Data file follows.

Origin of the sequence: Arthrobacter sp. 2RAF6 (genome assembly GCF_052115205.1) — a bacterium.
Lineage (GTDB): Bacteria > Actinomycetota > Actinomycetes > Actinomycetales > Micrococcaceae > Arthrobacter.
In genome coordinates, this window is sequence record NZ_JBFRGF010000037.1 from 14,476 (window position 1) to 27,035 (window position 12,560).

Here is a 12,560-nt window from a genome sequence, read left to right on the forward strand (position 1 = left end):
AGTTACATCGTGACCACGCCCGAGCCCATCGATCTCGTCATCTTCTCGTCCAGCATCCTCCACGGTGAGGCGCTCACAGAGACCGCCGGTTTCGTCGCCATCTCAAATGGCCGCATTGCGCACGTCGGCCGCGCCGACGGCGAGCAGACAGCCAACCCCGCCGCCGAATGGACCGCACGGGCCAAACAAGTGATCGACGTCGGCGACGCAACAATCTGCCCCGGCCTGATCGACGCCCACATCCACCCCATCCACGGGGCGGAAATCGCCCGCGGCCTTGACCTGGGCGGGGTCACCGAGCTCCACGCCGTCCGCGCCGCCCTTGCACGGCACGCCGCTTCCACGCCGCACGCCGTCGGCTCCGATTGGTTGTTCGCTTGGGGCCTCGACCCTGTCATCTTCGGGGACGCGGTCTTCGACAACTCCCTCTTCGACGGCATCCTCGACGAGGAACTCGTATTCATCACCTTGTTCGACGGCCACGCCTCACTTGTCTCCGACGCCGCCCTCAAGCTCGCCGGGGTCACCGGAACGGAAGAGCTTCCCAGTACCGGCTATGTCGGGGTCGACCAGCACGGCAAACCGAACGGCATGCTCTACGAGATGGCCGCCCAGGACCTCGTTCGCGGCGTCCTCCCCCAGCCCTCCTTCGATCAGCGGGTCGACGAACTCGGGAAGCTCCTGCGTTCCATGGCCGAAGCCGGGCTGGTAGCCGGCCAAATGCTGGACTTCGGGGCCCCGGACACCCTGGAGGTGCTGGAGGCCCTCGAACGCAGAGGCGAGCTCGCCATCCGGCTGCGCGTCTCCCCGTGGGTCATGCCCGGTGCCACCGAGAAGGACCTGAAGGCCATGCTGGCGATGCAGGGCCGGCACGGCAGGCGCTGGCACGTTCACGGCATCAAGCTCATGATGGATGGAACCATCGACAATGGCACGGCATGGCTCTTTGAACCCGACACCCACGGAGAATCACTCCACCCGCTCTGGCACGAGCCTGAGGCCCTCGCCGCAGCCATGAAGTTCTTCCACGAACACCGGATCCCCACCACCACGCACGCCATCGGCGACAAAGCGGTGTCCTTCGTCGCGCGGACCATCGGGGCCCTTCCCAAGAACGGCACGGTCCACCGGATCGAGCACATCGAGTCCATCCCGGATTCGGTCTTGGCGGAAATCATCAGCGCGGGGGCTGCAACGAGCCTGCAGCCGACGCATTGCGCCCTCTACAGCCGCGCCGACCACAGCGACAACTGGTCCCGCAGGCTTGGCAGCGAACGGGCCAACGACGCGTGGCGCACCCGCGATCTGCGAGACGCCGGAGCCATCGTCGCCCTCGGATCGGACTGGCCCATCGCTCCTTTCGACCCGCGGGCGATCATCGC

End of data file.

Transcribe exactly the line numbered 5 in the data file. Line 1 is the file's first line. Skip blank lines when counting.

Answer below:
AGTTACATCGTGACCACGCCCGAGCCCATCGATCTCGTCATCTTCTCGTCCAGCATCCTCCACGGTGAGGCGCTCACAGAGACCGCCGGTTTCGTCGCCATCTCAAATGGCCGCATTGCGCACGTCGGCCGCGCCGACGGCGAGCAGACAGCCAACCCCGCCGCCGAATGGACCGCACGGGCCAAACAAGTGATCGACGTCGGCGACGCAACAATCTGCCCCGGCCTGATCGACGCCCACATCCACCCCATCCACGGGGCGGAAATCGCCCGCGGCCTTGACCTGGGCGGGGTCACCGAGCTCCACGCCGTCCGCGCCGCCCTTGCACGGCACGCCGCTTCCACGCCGCACGCCGTCGGCTCCGATTGGTTGTTCGCTTGGGGCCTCGACCCTGTCATCTTCGGGGACGCGGTCTTCGACAACTCCCTCTTCGACGGCATCCTCGACGAGGAACTCGTATTCATCACCTTGTTCGACGGCCACGCCTCACTTGTCTCCGACGCCGCCCTCAAGCTCGCCGGGGTCACCGGAACGGAAGAGCTTCCCAGTACCGGCTATGTCGGGGTCGACCAGCACGGCAAACCGAACGGCATGCTCTACGAGATGGCCGCCCAGGACCTCGTTCGCGGCGTCCTCCCCCAGCCCTCCTTCGATCAGCGGGTCGACGAACTCGGGAAGCTCCTGCGTTCCATGGCCGAAGCCGGGCTGGTAGCCGGCCAAATGCTGGACTTCGGGGCCCCGGACACCCTGGAGGTGCTGGAGGCCCTCGAACGCAGAGGCGAGCTCGCCATCCGGCTGCGCGTCTCCCCGTGGGTCATGCCCGGTGCCACCGAGAAGGACCTGAAGGCCATGCTGGCGATGCAGGGCCGGCACGGCAGGCGCTGGCACGTTCACGGCATCAAGCTCATGATGGATGGAACCATCGACAATGGCACGGCATGGCTCTTTGAACCCGACACCCACGGAGAATCACTCCACCCGCTCTGGCACGAGCCTGAGGCCCTCGCCGCAGCCATGAAGTTCTTCCACGAACACCGGATCCCCACCACCACGCACGCCATCGGCGACAAAGCGGTGTCCTTCGTCGCGCGGACCATCGGGGCCCTTCCCAAGAACGGCACGGTCCACCGGATCGAGCACATCGAGTCCATCCCGGATTCGGTCTTGGCGGAAATCATCAGCGCGGGGGCTGCAACGAGCCTGCAGCCGACGCATTGCGCCCTCTACAGCCGCGCCGACCACAGCGACAACTGGTCCCGCAGGCTTGGCAGCGAACGGGCCAACGACGCGTGGCGCACCCGCGATCTGCGAGACGCCGGAGCCATCGTCGCCCTCGGATCGGACTGGCCCATCGCTCCTTTCGACCCGCGGGCGATCATCGC